Shannon Pufahl is a Jones Lecturer in the Creative Writing Program and the author of the novel On Swift Horses. She is a former Stegner Fellow in Fiction. She grew up in rural Kansas. For many years she worked as a freelance music writer and bartender. Her essays, on topics ranging from eighteenth-century America to her childhood, have appeared in The Threepenny Review, The Paris Review, and elsewhere. She lives in Monterey, CA, with her wife and their dog.


Winter 2020

Writing Wild with the Senses
Monday, January 13
In this workshop, we’ll use visceral engagement with the senses as a way of opening doors to writing that will make elements of your story more accessible as well as offer new avenues of inspiration. We’ll use various images, unexpected smells, and diverse sounds from the wild along with several guided writing prompts to conjure forgotten stories and to inspire you to imagine new ones. Please come with a sense of adventure, ready to do some wild writing together.

Emily Polk, an Advanced Lecturer in PWR and the author of Communicating Global to Local Resiliency, has worked around the world as a media professional, supporting documentaries and human rights-based media in refugee camps from Burma to Ghana. Her work has appeared in National Geographic Traveler, Creative Nonfiction, The National Radio Project and elsewhere. Richard Nevle is the Deputy Director of the Earth Systems Program, a scientist, teacher, dad, and writer in love with the natural world. He muses at The Feral Naturalist and is working on a book of essays and prose poems focused on the natural history of the Sierra Nevada.
Funny Business
Monday, January 27
In this workshop, we’ll examine some of the time-honored principles of how writing is made funny, and then you’ll respond to short prompts designed to get your personal sense of humor out in the open, where it can run free and play with others. Edward Porter’s humor writing has appeared in places such as Barrelhouse, Booth, and Miracle Monocle, and has been anthologized in Winesburg Indiana and My Name Was Never Frankenstein. A former Stegner Fellow, he is currently a Jones Lecturer in creative writing at Stanford University.
Monster! Mother! Sweater! Strider! Choosing a Strong Perspective for Your Story
Monday, February 3
Sometimes we think of stories as existing beyond the teller. Ancient myths, for example, survived through the mouths of anonymous speakers. Traditional journalism in its own way, too, often invokes an objective perspective – a bodiless questioner who hovers above the subject matter. But every Beowulf begs for a Grendel – a radical re-imagination of problem, protagonist, and perspective. In this workshop, we will hear from a little girl, an old sweater, a lusty insect, and more. We will discuss how those perspectives are achieved through writing, voice, and audio technique, as well as what they offer their stories that a more obvious perspective could not. Then we will spend time developing radically different views into the same story, before broadening the exercise to an examination of the stories we are waiting to tell and what carefully choosing the story’s perspective can do. Rachel Hamburg is a senior producer at Audible, where she has produced a storytelling show with Dan Savage about sex and relationships, a sound collage of American cities using stand up comedy and interviews on the street, an audiobook about the women who took down Larry Nassar, a short story collection written from the perspectives of animals, a science series, and a one-man play slash sales workshop. Before Audible, she worked at The Stanford Storytelling Project, where she helped undergraduates hone their storytelling skills.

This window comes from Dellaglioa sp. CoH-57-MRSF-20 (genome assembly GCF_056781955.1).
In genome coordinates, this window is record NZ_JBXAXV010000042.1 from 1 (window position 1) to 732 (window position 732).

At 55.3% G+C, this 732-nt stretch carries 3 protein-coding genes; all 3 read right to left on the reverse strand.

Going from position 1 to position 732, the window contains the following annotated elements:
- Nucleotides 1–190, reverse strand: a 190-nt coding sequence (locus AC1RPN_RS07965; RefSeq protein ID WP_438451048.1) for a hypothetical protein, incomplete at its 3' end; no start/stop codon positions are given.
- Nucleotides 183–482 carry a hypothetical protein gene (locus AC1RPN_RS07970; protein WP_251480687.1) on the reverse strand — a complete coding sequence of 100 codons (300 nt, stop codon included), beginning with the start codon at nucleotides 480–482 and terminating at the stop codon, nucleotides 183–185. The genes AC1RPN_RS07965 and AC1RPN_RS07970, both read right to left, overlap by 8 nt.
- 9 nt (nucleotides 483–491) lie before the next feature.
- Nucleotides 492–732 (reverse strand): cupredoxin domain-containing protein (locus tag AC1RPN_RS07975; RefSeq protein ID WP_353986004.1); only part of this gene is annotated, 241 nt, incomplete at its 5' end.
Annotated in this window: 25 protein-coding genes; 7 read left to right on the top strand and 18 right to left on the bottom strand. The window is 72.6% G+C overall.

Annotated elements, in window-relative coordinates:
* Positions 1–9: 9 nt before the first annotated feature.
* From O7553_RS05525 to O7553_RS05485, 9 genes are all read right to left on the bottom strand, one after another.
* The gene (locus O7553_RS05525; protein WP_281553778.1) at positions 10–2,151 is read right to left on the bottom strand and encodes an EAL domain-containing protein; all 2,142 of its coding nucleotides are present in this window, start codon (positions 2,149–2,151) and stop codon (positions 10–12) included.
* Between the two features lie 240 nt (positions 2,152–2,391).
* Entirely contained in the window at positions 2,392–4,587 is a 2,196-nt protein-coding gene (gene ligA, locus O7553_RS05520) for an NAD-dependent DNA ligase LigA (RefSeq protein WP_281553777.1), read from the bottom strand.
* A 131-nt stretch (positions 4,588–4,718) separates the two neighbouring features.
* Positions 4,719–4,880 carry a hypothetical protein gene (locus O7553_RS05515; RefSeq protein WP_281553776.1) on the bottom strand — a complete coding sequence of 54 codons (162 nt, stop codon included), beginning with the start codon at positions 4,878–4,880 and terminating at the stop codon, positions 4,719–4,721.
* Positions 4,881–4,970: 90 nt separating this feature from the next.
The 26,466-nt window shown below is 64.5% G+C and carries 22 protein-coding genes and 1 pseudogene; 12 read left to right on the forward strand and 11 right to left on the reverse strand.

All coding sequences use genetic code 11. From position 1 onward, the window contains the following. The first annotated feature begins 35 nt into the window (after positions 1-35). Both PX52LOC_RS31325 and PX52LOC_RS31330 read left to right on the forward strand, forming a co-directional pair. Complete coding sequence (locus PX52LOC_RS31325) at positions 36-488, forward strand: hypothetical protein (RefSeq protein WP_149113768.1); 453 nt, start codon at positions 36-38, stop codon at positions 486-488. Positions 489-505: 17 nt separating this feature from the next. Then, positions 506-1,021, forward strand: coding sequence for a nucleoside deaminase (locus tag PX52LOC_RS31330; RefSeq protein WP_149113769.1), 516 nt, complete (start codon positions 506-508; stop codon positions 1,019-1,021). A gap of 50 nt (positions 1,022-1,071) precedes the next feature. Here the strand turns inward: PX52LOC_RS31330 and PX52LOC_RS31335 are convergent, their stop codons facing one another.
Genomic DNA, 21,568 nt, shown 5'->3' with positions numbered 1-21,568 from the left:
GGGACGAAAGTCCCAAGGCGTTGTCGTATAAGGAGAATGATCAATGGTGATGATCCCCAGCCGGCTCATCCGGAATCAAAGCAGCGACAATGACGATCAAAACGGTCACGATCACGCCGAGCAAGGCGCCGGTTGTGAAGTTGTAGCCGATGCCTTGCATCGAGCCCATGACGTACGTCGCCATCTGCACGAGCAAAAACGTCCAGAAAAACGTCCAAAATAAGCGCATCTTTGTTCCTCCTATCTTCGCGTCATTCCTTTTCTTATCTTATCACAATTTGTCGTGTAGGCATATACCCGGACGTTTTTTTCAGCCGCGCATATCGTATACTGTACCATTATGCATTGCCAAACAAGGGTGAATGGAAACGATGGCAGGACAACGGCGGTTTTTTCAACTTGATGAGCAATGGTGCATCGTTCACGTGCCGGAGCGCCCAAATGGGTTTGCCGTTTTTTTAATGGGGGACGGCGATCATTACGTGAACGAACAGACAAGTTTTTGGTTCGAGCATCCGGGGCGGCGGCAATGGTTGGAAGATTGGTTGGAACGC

If You’ll Let a Guide Direct You: Poems That Command
Monday, February 10
All poems address the reader either directly or obliquely, but certain poems address the reader in a more specific way, guiding us, goading us, commanding us. These poems can be both comforting and challenging. In perhaps the most famous poem of this kind, “Directive,” Robert Frost assures us that we need only let the poet-guide direct us, before admitting that this poet-guide “has at heart [our] getting lost.” In this workshop, we will consider poems by Frost, William Matthews, Rainer Maria Rilke, and others. In doing so, we will discuss how to approach poems that command. What is the proper way to read such a poem? And how can mere words on the page inspire us to make actual changes in our lives? In the second half of the workshop, we will draft “directive” poems of our own. Austin Smith is the author of two poetry collections, Almanac and Flyover Country. A former Wallace Stegner Fellow in fiction, he is a Jones Lecturer at Stanford University, where he teaches courses in poetry, fiction, environmental literature and documentary journalism.
Places that Make Us: Harnessing the Power of Setting
Monday, February 24
From Tbilisi to Tulsa to last year’s road trip, place can be a powerful tool in writing. We all remember Gatsby’s green light, can feel the cinders of Dresden, and yes, even picture the halls of Hogwarts. In fiction and non-fiction, place has the power to sculpt identity on the page and create lasting and memorable images. It can be the nexus from which narrative tension springs—political, personal, or otherwise—and action initiates. In this class, we’ll examine how place in fiction and non-fiction can carry important metaphor, elevate meaning, and augment our character’s experience. We’ll dive into settings rich with emotional detail and engage in writing prompts that will help you unearth the heart of where your story takes place. Students can expect to leave with the setting of a short story or personal essay and plenty of ideas of where to go from there.
Rose Whitmore’s writing has appeared in the Alaska Quarterly Review, Mid-American Review, The Missouri Review, The Sun, The Iowa Review, The Colorado Review, Fourth Genre and shortlisted in Best American Essays, 2017. A former Wallace Stegner fellow, she is currently a Jones Lecturer at work on a novel about Olympic Weightlifting during Enver Hoxa’s communist regime in post-World War II Albania.